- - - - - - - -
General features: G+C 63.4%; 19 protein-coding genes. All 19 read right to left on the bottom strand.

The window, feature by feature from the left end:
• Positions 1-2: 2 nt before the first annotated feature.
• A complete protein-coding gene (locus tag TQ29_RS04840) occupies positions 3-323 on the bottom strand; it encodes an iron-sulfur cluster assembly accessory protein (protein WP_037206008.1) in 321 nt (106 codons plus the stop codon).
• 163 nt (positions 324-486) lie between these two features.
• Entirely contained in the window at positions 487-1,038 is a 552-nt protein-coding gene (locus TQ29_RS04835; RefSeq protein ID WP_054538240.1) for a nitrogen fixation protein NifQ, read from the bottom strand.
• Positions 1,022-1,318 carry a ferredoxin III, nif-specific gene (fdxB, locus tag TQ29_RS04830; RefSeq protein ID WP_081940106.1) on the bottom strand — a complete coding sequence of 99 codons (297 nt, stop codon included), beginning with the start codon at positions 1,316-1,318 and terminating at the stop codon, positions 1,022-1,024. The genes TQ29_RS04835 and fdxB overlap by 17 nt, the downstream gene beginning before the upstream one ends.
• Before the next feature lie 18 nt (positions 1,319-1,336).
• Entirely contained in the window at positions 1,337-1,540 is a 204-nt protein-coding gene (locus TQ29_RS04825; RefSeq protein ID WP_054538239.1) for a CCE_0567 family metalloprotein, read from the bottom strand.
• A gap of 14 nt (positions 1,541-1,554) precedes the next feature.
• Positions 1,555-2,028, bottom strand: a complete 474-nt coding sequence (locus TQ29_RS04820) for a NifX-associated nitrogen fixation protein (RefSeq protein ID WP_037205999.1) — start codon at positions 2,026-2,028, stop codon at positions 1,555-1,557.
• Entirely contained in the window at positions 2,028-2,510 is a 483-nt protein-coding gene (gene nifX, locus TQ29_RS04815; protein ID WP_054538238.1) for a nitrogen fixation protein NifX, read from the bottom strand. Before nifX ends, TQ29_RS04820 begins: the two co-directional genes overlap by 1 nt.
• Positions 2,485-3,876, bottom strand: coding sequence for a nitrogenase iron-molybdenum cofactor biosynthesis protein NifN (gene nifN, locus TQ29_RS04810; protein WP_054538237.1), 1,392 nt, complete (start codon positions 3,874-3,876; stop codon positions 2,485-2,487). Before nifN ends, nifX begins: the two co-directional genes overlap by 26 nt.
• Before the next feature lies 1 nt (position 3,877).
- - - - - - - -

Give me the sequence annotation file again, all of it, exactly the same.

General features: G+C 63.4%; 19 protein-coding genes. All 19 read right to left on the bottom strand.

The window, feature by feature from the left end:
• Positions 1-2: 2 nt before the first annotated feature.
• A complete protein-coding gene (locus tag TQ29_RS04840) occupies positions 3-323 on the bottom strand; it encodes an iron-sulfur cluster assembly accessory protein (protein WP_037206008.1) in 321 nt (106 codons plus the stop codon).
• 163 nt (positions 324-486) lie between these two features.
• Entirely contained in the window at positions 487-1,038 is a 552-nt protein-coding gene (locus TQ29_RS04835; RefSeq protein ID WP_054538240.1) for a nitrogen fixation protein NifQ, read from the bottom strand.
• Positions 1,022-1,318 carry a ferredoxin III, nif-specific gene (fdxB, locus tag TQ29_RS04830; RefSeq protein ID WP_081940106.1) on the bottom strand — a complete coding sequence of 99 codons (297 nt, stop codon included), beginning with the start codon at positions 1,316-1,318 and terminating at the stop codon, positions 1,022-1,024. The genes TQ29_RS04835 and fdxB overlap by 17 nt, the downstream gene beginning before the upstream one ends.
• Before the next feature lie 18 nt (positions 1,319-1,336).
• Entirely contained in the window at positions 1,337-1,540 is a 204-nt protein-coding gene (locus TQ29_RS04825; RefSeq protein ID WP_054538239.1) for a CCE_0567 family metalloprotein, read from the bottom strand.
• A gap of 14 nt (positions 1,541-1,554) precedes the next feature.
• Positions 1,555-2,028, bottom strand: a complete 474-nt coding sequence (locus TQ29_RS04820) for a NifX-associated nitrogen fixation protein (RefSeq protein ID WP_037205999.1) — start codon at positions 2,026-2,028, stop codon at positions 1,555-1,557.
• Entirely contained in the window at positions 2,028-2,510 is a 483-nt protein-coding gene (gene nifX, locus TQ29_RS04815; protein ID WP_054538238.1) for a nitrogen fixation protein NifX, read from the bottom strand. Before nifX ends, TQ29_RS04820 begins: the two co-directional genes overlap by 1 nt.
• Positions 2,485-3,876, bottom strand: coding sequence for a nitrogenase iron-molybdenum cofactor biosynthesis protein NifN (gene nifN, locus TQ29_RS04810; protein WP_054538237.1), 1,392 nt, complete (start codon positions 3,874-3,876; stop codon positions 2,485-2,487). Before nifN ends, nifX begins: the two co-directional genes overlap by 26 nt.
• Before the next feature lies 1 nt (position 3,877).